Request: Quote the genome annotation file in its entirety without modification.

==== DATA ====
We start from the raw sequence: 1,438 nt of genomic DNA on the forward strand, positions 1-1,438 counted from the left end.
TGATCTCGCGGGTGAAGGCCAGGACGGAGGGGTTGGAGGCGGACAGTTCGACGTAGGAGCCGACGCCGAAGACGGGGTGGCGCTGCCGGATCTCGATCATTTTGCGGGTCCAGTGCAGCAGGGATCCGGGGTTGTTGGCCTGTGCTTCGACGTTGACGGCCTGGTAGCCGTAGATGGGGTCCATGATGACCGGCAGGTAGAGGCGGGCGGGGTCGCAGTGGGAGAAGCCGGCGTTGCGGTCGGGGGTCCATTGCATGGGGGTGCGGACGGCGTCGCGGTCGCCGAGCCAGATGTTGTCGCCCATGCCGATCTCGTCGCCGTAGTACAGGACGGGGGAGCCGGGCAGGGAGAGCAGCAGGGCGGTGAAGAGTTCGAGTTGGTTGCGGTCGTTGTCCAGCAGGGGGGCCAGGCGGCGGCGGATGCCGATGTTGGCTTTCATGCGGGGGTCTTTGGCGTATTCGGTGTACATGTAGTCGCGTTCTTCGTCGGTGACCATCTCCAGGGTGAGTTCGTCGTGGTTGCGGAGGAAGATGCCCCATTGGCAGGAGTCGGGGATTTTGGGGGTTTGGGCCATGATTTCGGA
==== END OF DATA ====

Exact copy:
We start from the raw sequence: 1,438 nt of genomic DNA on the forward strand, positions 1-1,438 counted from the left end.
TGATCTCGCGGGTGAAGGCCAGGACGGAGGGGTTGGAGGCGGACAGTTCGACGTAGGAGCCGACGCCGAAGACGGGGTGGCGCTGCCGGATCTCGATCATTTTGCGGGTCCAGTGCAGCAGGGATCCGGGGTTGTTGGCCTGTGCTTCGACGTTGACGGCCTGGTAGCCGTAGATGGGGTCCATGATGACCGGCAGGTAGAGGCGGGCGGGGTCGCAGTGGGAGAAGCCGGCGTTGCGGTCGGGGGTCCATTGCATGGGGGTGCGGACGGCGTCGCGGTCGCCGAGCCAGATGTTGTCGCCCATGCCGATCTCGTCGCCGTAGTACAGGACGGGGGAGCCGGGCAGGGAGAGCAGCAGGGCGGTGAAGAGTTCGAGTTGGTTGCGGTCGTTGTCCAGCAGGGGGGCCAGGCGGCGGCGGATGCCGATGTTGGCTTTCATGCGGGGGTCTTTGGCGTATTCGGTGTACATGTAGTCGCGTTCTTCGTCGGTGACCATCTCCAGGGTGAGTTCGTCGTGGTTGCGGAGGAAGATGCCCCATTGGCAGGAGTCGGGGATTTTGGGGGTTTGGGCCATGATTTCGGA